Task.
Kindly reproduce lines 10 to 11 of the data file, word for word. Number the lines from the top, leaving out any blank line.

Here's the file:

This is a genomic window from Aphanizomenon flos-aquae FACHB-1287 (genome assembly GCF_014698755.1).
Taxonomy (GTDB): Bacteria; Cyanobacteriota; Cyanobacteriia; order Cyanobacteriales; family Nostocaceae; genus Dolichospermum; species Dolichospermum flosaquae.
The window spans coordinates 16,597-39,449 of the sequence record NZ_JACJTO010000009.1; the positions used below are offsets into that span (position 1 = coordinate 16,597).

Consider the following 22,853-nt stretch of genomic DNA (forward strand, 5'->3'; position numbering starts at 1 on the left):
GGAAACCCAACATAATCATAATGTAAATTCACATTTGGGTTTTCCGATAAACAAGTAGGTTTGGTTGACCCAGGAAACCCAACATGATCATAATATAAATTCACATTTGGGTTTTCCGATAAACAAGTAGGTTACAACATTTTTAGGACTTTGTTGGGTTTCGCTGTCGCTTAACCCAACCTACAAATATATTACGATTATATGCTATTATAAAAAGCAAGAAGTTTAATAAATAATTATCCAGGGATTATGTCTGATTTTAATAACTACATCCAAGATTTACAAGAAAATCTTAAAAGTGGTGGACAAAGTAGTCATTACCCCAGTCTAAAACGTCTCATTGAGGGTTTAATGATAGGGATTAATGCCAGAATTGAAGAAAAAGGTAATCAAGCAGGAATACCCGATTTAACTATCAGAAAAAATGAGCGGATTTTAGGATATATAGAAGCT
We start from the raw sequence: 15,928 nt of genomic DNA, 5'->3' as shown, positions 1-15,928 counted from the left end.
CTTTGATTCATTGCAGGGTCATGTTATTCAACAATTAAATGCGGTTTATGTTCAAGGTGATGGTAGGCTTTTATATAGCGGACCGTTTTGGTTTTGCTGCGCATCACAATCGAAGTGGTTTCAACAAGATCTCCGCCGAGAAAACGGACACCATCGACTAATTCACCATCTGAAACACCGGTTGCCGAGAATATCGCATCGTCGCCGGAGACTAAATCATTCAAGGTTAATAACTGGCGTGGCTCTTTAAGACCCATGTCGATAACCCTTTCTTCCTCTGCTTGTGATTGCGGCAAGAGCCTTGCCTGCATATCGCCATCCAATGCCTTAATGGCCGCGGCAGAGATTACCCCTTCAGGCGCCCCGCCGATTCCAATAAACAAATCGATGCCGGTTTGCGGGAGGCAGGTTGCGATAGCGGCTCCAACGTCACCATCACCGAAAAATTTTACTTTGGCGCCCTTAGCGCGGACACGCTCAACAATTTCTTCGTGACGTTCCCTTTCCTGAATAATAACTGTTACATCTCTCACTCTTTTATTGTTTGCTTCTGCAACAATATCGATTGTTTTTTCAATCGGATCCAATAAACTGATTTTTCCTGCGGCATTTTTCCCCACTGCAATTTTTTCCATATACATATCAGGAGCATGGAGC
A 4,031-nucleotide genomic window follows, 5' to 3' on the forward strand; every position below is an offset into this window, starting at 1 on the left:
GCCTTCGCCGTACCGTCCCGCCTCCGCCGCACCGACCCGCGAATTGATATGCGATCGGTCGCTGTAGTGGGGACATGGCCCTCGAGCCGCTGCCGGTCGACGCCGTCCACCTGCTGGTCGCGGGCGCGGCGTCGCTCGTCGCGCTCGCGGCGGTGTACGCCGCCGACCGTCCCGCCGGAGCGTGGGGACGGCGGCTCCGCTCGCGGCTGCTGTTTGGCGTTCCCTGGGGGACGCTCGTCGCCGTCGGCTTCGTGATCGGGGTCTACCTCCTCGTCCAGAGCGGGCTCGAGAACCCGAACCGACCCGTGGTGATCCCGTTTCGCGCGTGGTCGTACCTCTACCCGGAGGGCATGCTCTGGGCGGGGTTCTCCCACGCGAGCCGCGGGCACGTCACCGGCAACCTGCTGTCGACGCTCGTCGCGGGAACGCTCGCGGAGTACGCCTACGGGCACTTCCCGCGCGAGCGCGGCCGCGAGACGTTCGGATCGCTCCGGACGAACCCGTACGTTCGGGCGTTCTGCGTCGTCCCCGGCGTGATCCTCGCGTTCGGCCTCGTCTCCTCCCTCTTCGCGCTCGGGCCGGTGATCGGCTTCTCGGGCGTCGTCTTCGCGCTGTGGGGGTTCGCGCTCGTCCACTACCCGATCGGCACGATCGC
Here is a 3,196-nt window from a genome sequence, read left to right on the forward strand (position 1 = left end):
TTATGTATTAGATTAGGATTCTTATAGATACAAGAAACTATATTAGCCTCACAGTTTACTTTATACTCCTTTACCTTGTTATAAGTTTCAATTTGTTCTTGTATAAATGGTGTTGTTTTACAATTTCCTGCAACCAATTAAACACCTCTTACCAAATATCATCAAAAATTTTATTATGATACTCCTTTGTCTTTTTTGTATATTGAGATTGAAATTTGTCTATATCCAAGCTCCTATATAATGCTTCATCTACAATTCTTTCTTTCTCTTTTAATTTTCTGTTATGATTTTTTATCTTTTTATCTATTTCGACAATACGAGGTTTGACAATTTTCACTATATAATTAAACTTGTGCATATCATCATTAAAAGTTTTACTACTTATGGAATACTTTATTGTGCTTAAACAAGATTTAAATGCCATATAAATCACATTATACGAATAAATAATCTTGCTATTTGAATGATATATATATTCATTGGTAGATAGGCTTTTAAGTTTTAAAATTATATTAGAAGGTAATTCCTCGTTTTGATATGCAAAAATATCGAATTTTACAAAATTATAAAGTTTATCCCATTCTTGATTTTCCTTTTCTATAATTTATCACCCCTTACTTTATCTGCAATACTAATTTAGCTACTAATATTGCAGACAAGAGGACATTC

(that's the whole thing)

Here is a 3,196-nt window from a genome sequence, read left to right on the forward strand (position 1 = left end):
TTATGTATTAGATTAGGATTCTTATAGATACAAGAAACTATATTAGCCTCACAGTTTACTTTATACTCCTTTACCTTGTTATAAGTTTCAATTTGTTCTTGTATAAATGGTGTTGTTTTACAATTTCCTGCAACCAATTAAACACCTCTTACCAAATATCATCAAAAATTTTATTATGATACTCCTTTGTCTTTTTTGTATATTGAGATTGAAATTTGTCTATATCCAAGCTCCTATATAATGCTTCATCTACAATTCTTTCTTTCTCTTTTAATTTTCTGTTATGATTTTTTATCTTTTTATCTATTTCGACAATACGAGGTTTGACAATTTTCACTATATAATTAAACTTGTGCATATCATCATTAAAAGTTTTACTACTTATGGAATACTTTATTGTGCTTAAACAAGATTTAAATGCCATATAAATCACATTATACGAATAAATAATCTTGCTATTTGAATGATATATATATTCATTGGTAGATAGGCTTTTAAGTTTTAAAATTATATTAGAAGGTAATTCCTCGTTTTGATATGCAAAAATATCGAATTTTACAAAATTATAAAGTTTATCCCATTCTTGATTTTCCTTTTCTATAATTTATCACCCCTTACTTTATCTGCAATACTAATTTAGCTACTAATATTGCAGACAAGAGGACATTC